While eating Paleo does not equal low carb, it’s a common situation, especially if someone is new to the diet and doesn’t understand that foods like white potatoes are okay for most people to eat. (In fact, it might be good to alternate sweet potatoes with white potatoes regularly, since sweet potatoes are very high in oxalate which could contribute to stone formation!)
Paul Jaminet, PhD has written a great deal of information about the dangers of carbohydrate restriction, and kidney stones is one of them. While I won’t go into the great detail about why very low carb (VLC) diets can increase the risk for stones (you can read Jaminet’s article for that), the issue is likely due to the fact that VLC diets (<15% of calories from carbohydrate) make the urine more acidic due to the excessive amount of protein metabolism, potentially leading to uric acid stone formation. Generally, this is more of an issue on ketogenic diets, but is a risk for anyone whose diet and exercise routine requires a significantly high level of gluconeogenesis (i.e. forming glucose from amino acids/protein). A high protein diet with adequate carbohydrate intake, contrary to popular belief, will not necessarily increase your risk of stones, unless you already have underlying kidney disease. (18)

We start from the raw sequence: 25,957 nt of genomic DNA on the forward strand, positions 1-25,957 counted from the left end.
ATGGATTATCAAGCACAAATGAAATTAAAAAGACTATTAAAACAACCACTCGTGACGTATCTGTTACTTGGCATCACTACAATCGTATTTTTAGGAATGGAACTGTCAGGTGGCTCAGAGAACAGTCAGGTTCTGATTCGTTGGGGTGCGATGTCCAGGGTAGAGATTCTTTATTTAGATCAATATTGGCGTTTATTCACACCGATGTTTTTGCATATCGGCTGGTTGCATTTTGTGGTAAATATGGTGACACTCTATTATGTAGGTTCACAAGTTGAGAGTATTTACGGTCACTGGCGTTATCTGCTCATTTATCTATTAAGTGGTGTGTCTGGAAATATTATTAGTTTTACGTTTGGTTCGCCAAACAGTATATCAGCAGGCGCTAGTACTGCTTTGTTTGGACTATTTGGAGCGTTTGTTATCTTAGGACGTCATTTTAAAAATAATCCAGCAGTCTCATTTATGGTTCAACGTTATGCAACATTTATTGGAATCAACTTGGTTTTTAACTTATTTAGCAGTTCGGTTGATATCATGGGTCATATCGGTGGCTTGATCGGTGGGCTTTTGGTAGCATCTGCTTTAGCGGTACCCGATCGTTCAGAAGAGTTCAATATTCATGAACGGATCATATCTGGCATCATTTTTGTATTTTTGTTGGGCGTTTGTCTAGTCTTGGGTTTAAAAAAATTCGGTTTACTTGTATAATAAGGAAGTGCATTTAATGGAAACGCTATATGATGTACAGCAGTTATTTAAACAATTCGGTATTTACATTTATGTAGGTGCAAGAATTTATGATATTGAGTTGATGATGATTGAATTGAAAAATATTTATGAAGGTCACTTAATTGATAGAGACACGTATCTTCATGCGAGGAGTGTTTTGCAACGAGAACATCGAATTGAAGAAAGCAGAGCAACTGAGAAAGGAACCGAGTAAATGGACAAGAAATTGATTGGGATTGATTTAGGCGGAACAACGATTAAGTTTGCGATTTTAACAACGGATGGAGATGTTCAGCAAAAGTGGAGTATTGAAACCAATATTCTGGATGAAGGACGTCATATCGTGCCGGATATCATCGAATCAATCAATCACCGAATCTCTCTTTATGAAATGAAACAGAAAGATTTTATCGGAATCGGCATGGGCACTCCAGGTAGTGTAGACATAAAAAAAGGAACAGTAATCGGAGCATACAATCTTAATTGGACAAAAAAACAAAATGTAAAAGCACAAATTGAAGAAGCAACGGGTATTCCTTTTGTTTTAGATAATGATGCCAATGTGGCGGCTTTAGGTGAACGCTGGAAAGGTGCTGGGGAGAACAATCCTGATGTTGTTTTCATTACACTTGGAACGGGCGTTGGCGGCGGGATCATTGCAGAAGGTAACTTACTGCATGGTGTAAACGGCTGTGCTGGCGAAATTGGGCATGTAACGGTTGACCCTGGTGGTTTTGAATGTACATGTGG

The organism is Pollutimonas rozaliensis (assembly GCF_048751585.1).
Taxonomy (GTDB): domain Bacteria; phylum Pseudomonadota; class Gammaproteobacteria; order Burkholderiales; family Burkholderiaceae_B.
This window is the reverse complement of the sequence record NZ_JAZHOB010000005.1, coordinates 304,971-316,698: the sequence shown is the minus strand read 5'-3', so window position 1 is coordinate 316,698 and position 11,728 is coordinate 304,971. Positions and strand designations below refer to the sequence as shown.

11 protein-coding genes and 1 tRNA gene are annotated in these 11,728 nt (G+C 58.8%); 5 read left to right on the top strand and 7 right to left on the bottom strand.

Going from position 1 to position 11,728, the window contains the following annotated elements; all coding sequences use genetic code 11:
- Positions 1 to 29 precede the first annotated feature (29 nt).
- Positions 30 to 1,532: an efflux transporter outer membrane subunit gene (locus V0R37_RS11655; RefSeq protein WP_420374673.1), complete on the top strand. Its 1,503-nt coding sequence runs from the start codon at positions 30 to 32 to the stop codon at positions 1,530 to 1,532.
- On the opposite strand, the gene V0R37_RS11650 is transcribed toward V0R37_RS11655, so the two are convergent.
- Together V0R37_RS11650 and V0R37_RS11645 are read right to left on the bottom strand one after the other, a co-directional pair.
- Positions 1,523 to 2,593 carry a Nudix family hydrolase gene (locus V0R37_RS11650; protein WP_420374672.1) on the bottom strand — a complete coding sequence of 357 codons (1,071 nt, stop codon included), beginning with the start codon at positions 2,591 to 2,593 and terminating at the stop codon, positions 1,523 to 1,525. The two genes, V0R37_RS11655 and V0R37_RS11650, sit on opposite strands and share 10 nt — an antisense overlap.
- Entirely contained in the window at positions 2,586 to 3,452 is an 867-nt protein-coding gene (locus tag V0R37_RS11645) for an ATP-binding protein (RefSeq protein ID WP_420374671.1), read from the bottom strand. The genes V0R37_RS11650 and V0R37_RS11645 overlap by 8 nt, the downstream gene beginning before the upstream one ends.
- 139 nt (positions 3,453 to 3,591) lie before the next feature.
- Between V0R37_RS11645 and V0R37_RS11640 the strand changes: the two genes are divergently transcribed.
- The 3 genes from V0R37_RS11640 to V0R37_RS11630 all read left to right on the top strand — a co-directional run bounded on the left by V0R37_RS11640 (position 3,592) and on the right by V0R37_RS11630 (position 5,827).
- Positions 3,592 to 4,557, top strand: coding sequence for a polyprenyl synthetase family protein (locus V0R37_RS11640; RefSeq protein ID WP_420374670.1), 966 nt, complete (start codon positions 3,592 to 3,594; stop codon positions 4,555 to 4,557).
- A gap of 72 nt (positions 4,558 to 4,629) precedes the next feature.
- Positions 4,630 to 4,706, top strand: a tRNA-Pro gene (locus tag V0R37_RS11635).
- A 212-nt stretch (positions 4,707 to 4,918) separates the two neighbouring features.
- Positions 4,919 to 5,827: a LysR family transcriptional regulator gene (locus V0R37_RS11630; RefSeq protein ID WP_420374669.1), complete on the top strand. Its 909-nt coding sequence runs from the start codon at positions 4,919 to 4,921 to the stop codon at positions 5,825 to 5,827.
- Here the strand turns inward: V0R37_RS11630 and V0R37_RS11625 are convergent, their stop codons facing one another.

In addition, per Jaminet, the degradation of oxidized vitamin C is a likely contributor to the development of stones by increasing oxalate excretion. So if you’re not getting enough vitamin C in your diet and your vitamin C needs are increased on a low carb diet, you may be unintentionally contributing to stone development.